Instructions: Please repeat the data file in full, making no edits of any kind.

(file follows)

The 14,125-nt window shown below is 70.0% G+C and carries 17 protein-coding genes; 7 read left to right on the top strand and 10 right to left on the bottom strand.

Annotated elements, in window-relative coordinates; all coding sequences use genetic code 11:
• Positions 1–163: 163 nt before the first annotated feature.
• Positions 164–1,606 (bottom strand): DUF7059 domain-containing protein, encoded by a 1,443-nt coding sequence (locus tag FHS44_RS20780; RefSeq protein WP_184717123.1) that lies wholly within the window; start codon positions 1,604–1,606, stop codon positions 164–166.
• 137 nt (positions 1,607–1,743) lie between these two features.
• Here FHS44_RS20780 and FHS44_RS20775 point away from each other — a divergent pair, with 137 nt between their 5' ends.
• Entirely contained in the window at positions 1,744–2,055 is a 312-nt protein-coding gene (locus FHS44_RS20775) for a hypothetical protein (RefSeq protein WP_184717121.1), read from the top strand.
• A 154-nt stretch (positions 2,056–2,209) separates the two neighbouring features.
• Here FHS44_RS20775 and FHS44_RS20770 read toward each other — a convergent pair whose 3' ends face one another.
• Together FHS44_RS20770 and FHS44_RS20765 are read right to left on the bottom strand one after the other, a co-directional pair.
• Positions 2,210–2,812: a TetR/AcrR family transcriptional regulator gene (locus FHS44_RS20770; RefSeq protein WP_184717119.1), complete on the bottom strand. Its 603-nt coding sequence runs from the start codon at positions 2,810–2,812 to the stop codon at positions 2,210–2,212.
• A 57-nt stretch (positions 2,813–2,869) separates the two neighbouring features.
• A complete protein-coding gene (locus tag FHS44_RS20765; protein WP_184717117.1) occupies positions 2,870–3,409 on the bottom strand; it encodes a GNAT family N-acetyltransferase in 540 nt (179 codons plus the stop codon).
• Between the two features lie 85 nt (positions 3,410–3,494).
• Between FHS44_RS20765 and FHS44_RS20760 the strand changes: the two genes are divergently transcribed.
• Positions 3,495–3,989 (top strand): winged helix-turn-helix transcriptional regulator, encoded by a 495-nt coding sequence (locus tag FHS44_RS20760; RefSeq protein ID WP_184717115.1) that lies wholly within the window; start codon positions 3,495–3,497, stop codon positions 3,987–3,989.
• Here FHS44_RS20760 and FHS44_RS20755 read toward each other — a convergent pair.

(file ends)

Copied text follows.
The 14,125-nt window shown below is 70.0% G+C and carries 17 protein-coding genes; 7 read left to right on the top strand and 10 right to left on the bottom strand.

Annotated elements, in window-relative coordinates; all coding sequences use genetic code 11:
• Positions 1–163: 163 nt before the first annotated feature.
• Positions 164–1,606 (bottom strand): DUF7059 domain-containing protein, encoded by a 1,443-nt coding sequence (locus tag FHS44_RS20780; RefSeq protein WP_184717123.1) that lies wholly within the window; start codon positions 1,604–1,606, stop codon positions 164–166.
• 137 nt (positions 1,607–1,743) lie between these two features.
• Here FHS44_RS20780 and FHS44_RS20775 point away from each other — a divergent pair, with 137 nt between their 5' ends.
• Entirely contained in the window at positions 1,744–2,055 is a 312-nt protein-coding gene (locus FHS44_RS20775) for a hypothetical protein (RefSeq protein WP_184717121.1), read from the top strand.
• A 154-nt stretch (positions 2,056–2,209) separates the two neighbouring features.
• Here FHS44_RS20775 and FHS44_RS20770 read toward each other — a convergent pair whose 3' ends face one another.
• Together FHS44_RS20770 and FHS44_RS20765 are read right to left on the bottom strand one after the other, a co-directional pair.
• Positions 2,210–2,812: a TetR/AcrR family transcriptional regulator gene (locus FHS44_RS20770; RefSeq protein WP_184717119.1), complete on the bottom strand. Its 603-nt coding sequence runs from the start codon at positions 2,810–2,812 to the stop codon at positions 2,210–2,212.
• A 57-nt stretch (positions 2,813–2,869) separates the two neighbouring features.
• A complete protein-coding gene (locus tag FHS44_RS20765; protein WP_184717117.1) occupies positions 2,870–3,409 on the bottom strand; it encodes a GNAT family N-acetyltransferase in 540 nt (179 codons plus the stop codon).
• Between the two features lie 85 nt (positions 3,410–3,494).
• Between FHS44_RS20765 and FHS44_RS20760 the strand changes: the two genes are divergently transcribed.
• Positions 3,495–3,989 (top strand): winged helix-turn-helix transcriptional regulator, encoded by a 495-nt coding sequence (locus tag FHS44_RS20760; RefSeq protein ID WP_184717115.1) that lies wholly within the window; start codon positions 3,495–3,497, stop codon positions 3,987–3,989.
• Here FHS44_RS20760 and FHS44_RS20755 read toward each other — a convergent pair.